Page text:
The two groups have long disputed whether the so-called ‘put option’ was valid, with Fiat saying that it has been held back by other partnerships that would help cut costs and return to profit.
"We now have absolute freedom to design our own future," Fiat CEO Sergio Marchionne told a news conference on Sunday, saying he wanted focused partnerships in specific business areas - but not another GM-style equity-and-industrial alliance.
Under the new deal, GM and Fiat said they will dissolve their two joint ventures in powertrains and purchasing, although Fiat will continue to provide GM with diesel engines and will have access to GM's global purchasing team and its economies of scale.
GM will pay Fiat €1bn (£689m) on Monday and another €550m (£378m) when the joint ventures are dissolved, within 90 days, Marchionne said.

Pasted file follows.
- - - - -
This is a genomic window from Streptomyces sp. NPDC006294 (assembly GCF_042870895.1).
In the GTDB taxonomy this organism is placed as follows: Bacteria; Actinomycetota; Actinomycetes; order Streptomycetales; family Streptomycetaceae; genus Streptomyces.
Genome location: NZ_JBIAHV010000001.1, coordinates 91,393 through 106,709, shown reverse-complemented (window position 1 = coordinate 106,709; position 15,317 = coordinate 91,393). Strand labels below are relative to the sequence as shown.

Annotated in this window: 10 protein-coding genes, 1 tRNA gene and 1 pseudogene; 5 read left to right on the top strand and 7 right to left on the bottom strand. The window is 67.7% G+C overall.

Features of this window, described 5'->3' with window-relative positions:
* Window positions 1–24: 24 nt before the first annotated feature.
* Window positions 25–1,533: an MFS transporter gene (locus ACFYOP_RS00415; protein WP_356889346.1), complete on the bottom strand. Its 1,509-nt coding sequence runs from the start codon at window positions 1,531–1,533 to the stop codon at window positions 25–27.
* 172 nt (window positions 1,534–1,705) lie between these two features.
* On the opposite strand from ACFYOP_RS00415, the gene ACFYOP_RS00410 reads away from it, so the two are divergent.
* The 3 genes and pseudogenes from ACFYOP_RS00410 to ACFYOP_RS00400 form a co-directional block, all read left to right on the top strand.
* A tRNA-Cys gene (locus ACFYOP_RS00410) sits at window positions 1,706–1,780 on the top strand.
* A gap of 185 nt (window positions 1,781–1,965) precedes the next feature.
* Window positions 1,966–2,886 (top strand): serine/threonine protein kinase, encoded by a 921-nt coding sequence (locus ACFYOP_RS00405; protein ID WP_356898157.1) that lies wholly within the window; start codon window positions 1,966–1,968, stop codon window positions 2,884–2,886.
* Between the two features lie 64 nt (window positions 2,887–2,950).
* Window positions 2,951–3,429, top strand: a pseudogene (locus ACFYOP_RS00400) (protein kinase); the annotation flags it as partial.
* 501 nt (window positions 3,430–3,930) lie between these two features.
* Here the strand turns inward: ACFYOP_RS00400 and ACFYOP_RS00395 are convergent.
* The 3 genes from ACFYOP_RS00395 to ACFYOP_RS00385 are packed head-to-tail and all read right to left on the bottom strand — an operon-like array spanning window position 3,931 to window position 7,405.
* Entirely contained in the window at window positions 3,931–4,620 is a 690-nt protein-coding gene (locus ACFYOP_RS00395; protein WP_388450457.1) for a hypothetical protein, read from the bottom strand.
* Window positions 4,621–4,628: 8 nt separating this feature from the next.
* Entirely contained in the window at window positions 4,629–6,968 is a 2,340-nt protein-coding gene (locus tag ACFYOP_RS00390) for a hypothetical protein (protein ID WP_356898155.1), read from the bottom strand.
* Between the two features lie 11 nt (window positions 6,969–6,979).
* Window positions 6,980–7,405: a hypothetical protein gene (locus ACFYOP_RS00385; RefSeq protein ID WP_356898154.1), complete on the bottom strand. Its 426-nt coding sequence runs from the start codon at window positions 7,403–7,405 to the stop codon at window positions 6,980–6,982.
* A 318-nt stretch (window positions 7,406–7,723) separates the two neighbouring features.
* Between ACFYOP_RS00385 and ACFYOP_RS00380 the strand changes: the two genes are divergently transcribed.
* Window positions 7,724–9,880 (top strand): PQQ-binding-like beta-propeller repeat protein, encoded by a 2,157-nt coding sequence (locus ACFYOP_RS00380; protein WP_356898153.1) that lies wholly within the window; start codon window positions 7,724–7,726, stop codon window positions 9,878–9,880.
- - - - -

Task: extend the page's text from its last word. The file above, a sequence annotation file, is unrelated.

Corrado Passera, CEO of Fiat creditor Banca Intesa, said the deal was "in line with our highest hopes”.
GM bought 20% of Fiat Auto in 2000 for $2.4bn (£1.27bn), but its stake was halved under a recapitalization which GM argued had invalidated the put option.
Despite the latest drain on its financial resources, GM CEO Rick Wagoner said the deal was worth it.
"We needed scale in Europe to get costs down and we were able to do that working with Fiat," Wagoner said. "Frankly, it's a fairly high return initiative for GM, admittedly not exactly the way we had foreseen it to play out."
The Fiat deal gave GM access to its diesel engines in Europe, where diesel accounts for 40% of car sales.
"Not only did we not have the facilities or the product development, we didn't even have diesel engineering capability," Wagoner said.
Under Sunday's deal, GM and Fiat will continue to co-own a factory in Poland which makes the 1.3 liter Multijet engine. The plant was owned by Fiat before the GM venture was set up.
Fiat Chairman Luca di Montezemolo said if the groups had not reached a deal by the coming week, Fiat had planned to start exercising the put option on Fiat Auto.